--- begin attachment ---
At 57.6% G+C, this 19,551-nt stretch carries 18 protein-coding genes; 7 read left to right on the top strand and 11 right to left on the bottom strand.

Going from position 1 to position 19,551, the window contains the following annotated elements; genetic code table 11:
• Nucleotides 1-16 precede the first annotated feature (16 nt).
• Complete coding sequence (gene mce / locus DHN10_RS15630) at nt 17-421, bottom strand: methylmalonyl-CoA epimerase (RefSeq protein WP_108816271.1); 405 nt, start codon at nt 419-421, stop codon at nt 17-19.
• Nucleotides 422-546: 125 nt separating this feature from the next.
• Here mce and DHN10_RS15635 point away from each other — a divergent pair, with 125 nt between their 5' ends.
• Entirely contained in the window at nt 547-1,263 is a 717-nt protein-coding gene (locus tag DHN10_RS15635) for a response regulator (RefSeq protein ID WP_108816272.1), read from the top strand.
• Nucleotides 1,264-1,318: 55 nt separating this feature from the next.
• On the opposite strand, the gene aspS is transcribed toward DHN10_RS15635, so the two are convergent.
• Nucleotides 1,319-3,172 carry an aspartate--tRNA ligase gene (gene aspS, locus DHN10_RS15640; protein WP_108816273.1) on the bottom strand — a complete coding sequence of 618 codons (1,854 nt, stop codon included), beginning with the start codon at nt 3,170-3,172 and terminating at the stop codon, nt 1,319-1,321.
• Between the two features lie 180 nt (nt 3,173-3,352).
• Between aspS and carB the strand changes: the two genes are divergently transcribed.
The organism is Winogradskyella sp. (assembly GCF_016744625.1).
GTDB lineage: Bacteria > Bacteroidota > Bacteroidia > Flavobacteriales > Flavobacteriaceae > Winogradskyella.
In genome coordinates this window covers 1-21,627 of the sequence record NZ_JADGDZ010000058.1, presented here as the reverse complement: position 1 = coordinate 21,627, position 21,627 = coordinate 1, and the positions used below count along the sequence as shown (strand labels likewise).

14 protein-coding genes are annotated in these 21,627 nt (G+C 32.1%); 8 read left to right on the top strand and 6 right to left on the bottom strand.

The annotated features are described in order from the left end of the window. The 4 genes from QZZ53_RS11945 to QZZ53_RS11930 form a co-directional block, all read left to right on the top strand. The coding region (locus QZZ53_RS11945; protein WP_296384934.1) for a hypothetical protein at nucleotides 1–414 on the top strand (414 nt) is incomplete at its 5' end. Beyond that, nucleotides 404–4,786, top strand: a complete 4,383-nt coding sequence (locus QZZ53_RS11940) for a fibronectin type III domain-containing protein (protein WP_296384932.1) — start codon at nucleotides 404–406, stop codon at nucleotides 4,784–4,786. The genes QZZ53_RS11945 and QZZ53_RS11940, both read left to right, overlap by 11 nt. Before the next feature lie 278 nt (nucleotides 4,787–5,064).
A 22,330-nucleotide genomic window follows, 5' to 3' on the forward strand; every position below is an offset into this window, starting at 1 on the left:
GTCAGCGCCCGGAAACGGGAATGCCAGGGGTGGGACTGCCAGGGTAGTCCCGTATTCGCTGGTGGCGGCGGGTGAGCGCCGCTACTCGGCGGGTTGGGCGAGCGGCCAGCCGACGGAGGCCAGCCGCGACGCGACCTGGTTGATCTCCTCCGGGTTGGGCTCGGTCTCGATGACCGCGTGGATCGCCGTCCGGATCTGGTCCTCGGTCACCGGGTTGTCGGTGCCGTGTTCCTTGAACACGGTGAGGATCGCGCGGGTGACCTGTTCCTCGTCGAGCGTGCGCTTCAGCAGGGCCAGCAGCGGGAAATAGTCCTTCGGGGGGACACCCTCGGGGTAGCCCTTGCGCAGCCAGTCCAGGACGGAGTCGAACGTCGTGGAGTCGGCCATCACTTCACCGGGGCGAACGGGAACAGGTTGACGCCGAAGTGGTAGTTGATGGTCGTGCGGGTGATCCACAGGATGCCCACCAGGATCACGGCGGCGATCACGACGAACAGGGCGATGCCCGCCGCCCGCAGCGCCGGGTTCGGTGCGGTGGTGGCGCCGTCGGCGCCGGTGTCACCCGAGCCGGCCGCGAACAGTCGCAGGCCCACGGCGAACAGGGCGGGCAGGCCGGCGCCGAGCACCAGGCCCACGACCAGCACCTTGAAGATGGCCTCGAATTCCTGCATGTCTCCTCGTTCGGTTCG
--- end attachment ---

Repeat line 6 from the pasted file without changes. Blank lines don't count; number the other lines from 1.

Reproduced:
• Here mce and DHN10_RS15635 point away from each other — a divergent pair, with 125 nt between their 5' ends.